Xi and Obama Should Make a BIT Breakthrough

By Hu Shuli

President Xi Jinping has begun his first state visit to the United States to meet U.S. President Barack Obama in what state councilor and former foreign minister Yang Jiechi has called “a pivotal meeting at a critical time.”

Xi arrived in the United States amid tensions between Beijing and Washington over cybersecurity and South China Sea disputes. The meeting between the leaders of the two most important trading partners in the world comes as market volatility in China spills into global markets and reforms to the yuan exchange rate send ripples around the world.

The U.S. Federal Reserve’s recent decision to leave benchmark interest rates unchanged will also have a lasting impact on the world economy. And an upcoming U.S. election could also provide more tests for bilateral ties.

It is unrealistic to hope for a quick fix to many of these thorny issues, but both countries can certainly take the opportunity to speed up talks on a Bilateral Investment Treaty (BIT) to strengthen trade ties. As the world’s top two economies, China and the United States are obliged to help stabilize the world economy by improving trade ties, a cornerstone of bilateral relations.

Trade between the countries has come a long way over the past three decades, growing from nearly zero 30 years ago to U.S.$590 billion in 2014. U.S. data shows that Chinese investment has reached four-fifths of congressional districts in 45 states. This investment has created 85,000 new jobs in industries such as food processing, real estate, and energy.

To address lingering trade friction, Beijing and Washington have been negotiating the BIT for seven years. An agreement would be no less significant to bilateral trade and the global economy than when China joined the World Trade Organization in 2001.

During the 19th round of BIT talks in June, the two countries began work on a negative list for each country, a key plank in the BIT that details sectors and projects where investment from the other country is prohibited or restricted.

The BIT will also be an important topic on Xi’s state visit, and negotiators on both sides are keen to produce a positive outcome, China’s Ministry of Commerce says.

Over 90 business leaders from the United States recently wrote letters to both presidents appealing for a breakthrough in negotiations.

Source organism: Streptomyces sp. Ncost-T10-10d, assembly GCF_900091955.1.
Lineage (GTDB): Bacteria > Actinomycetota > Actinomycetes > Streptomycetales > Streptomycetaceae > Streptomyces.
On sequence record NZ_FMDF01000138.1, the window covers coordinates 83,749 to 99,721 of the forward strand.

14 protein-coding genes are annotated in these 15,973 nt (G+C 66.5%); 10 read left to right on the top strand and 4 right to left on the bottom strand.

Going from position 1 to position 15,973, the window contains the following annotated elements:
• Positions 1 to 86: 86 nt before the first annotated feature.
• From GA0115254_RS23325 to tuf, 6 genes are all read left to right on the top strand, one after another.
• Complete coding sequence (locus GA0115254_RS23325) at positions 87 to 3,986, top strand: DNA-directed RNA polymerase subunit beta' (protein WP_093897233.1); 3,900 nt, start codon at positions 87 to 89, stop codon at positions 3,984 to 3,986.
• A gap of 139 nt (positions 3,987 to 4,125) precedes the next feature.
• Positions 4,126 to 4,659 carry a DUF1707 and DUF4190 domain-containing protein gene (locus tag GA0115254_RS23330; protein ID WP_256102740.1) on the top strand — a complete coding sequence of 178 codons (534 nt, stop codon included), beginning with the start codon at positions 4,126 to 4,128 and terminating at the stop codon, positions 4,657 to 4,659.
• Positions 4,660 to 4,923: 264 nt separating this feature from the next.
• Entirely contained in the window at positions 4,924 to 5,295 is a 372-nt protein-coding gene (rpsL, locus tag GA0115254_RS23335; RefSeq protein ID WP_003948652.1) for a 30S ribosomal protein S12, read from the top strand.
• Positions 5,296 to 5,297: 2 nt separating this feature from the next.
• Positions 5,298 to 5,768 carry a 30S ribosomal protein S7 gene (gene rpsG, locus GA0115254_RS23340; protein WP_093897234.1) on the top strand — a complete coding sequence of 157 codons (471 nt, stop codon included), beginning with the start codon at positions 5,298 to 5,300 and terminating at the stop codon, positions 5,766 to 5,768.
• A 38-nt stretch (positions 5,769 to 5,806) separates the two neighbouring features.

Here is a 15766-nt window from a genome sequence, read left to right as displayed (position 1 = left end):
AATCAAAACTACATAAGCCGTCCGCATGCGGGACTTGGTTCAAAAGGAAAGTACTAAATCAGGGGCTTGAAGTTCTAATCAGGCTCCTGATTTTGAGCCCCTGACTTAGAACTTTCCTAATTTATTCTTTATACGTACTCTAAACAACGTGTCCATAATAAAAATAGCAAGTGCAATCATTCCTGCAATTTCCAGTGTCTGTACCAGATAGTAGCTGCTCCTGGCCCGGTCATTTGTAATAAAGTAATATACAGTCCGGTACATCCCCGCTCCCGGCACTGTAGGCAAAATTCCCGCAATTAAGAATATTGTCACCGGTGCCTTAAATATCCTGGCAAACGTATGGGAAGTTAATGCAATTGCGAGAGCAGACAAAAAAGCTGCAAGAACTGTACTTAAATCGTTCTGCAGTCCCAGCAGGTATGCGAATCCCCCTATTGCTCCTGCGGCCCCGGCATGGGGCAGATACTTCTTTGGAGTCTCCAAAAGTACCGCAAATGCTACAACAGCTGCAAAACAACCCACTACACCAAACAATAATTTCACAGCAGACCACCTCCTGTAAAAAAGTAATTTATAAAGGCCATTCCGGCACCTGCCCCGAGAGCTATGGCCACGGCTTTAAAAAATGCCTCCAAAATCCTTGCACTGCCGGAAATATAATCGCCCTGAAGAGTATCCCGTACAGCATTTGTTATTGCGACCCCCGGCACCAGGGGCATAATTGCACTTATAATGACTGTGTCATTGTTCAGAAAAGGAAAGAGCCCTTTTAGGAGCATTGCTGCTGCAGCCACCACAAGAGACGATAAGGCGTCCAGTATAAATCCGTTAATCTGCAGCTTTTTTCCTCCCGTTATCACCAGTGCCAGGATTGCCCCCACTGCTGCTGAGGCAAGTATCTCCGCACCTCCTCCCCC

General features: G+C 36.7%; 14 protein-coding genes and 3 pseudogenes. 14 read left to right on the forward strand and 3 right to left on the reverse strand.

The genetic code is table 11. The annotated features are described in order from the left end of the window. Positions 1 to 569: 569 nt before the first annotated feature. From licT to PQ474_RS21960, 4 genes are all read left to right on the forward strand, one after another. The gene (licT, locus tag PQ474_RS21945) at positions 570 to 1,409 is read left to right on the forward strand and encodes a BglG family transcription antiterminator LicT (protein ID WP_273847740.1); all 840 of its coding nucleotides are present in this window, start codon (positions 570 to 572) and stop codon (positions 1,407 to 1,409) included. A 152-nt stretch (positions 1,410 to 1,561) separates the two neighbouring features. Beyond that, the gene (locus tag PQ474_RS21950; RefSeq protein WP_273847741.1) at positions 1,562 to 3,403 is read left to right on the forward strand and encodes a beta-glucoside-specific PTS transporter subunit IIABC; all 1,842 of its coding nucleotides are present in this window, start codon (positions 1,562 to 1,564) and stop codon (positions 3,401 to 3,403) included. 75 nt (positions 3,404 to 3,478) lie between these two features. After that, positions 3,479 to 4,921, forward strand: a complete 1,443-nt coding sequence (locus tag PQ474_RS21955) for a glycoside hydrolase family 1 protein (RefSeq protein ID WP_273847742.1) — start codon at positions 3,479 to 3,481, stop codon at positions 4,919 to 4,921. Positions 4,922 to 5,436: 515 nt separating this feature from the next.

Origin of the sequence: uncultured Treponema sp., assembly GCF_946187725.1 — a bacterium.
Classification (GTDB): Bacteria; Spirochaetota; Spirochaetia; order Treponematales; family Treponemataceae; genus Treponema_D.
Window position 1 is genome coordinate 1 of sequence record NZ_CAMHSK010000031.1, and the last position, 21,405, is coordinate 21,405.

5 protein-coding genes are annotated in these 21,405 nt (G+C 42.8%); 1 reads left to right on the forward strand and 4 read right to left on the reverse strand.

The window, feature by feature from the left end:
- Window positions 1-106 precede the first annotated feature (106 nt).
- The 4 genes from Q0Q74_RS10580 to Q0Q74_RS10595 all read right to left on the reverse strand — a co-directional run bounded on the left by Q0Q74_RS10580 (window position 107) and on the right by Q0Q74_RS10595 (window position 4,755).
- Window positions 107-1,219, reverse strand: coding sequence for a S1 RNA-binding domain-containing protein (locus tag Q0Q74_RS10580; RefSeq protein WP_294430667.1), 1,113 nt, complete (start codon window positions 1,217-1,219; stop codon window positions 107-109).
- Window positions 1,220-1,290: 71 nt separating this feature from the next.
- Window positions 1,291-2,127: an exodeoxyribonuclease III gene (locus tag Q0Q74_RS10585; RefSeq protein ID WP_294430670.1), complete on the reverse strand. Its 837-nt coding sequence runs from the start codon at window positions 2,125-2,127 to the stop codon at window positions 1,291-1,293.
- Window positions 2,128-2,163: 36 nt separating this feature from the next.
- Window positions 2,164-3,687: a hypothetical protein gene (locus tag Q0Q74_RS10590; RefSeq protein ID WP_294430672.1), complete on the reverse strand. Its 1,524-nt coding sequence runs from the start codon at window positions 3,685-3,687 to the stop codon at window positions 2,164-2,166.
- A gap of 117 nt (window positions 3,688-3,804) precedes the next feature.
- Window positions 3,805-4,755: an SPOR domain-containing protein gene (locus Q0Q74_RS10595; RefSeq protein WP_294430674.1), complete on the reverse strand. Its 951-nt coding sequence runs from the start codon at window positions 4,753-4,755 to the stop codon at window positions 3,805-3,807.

However, BIT talks have proceeded at a snail’s pace over the past several years. The United States has blamed China for the lack of progress, arguing it has not done enough to open its markets. China says it will not sign the treaty unless Washington makes a substantial commitment to easing restrictions on Chinese investment in the United States and on exports of high-tech products to China.

Unofficially, opposition to the BIT can be heard on both sides of Pacific Ocean. Some businesspeople in the United States express dismay about the accord because they believe that it will further skew bilateral trade in favor of China, come at the expense of job creation, and harm long-term national interests. In China, detractors dismiss the BIT as another American conspiracy to drag China deeper into globalization, a process dominated by Western rules.

That rhetoric is familiar to anyone who heard disapproving voices from some in China to joining the WTO. However, the automobile manufacturing, telecommunications, and agricultural industries in China were not crippled, as was feared 14 years ago. China has instead flourished. What should be remembered is that it is the sectors that were exempted from WTO rules, such as the equities market, are now fraught with irregularities and inefficiencies. China’s BIT negotiators should remember this.

Leaders on both sides need to be decisive and forward-looking because if the talks drag on, the two countries will lose many opportunities for investment, innovation, and job creation.

An agreement on the BIT is in line with policies aimed at launching profound reforms and allowing greater market access that were set out by the ruling Communist Party after the third full meeting of the Party’s 18th Central Committee in November 2013. Also, in the run-up to Xi’s trip to the United States, both the Party and the central government unveiled a raft of policies aimed at supporting market-oriented reforms and further opening up to the outside world, all of which underscores China’s commitment to bilateral trade.

As Xi’s itinerary suggests, trade issues will be a prominent feature of his visit. His first stop is Seattle, the home of many top U.S. companies. He will meet business leaders, tour several high-tech companies and attend forums involving top business executives from both nations.

When former paramount leader Deng Xiaoping made his landmark trip to the United States in 1979, his visit not only put Sino-U.S. relations on the right track, but it also provided fertile ground for reform and opening up. Should the meetings between Xi and Obama result in a breakthrough on BIT talks, they can leave behind similar legacies.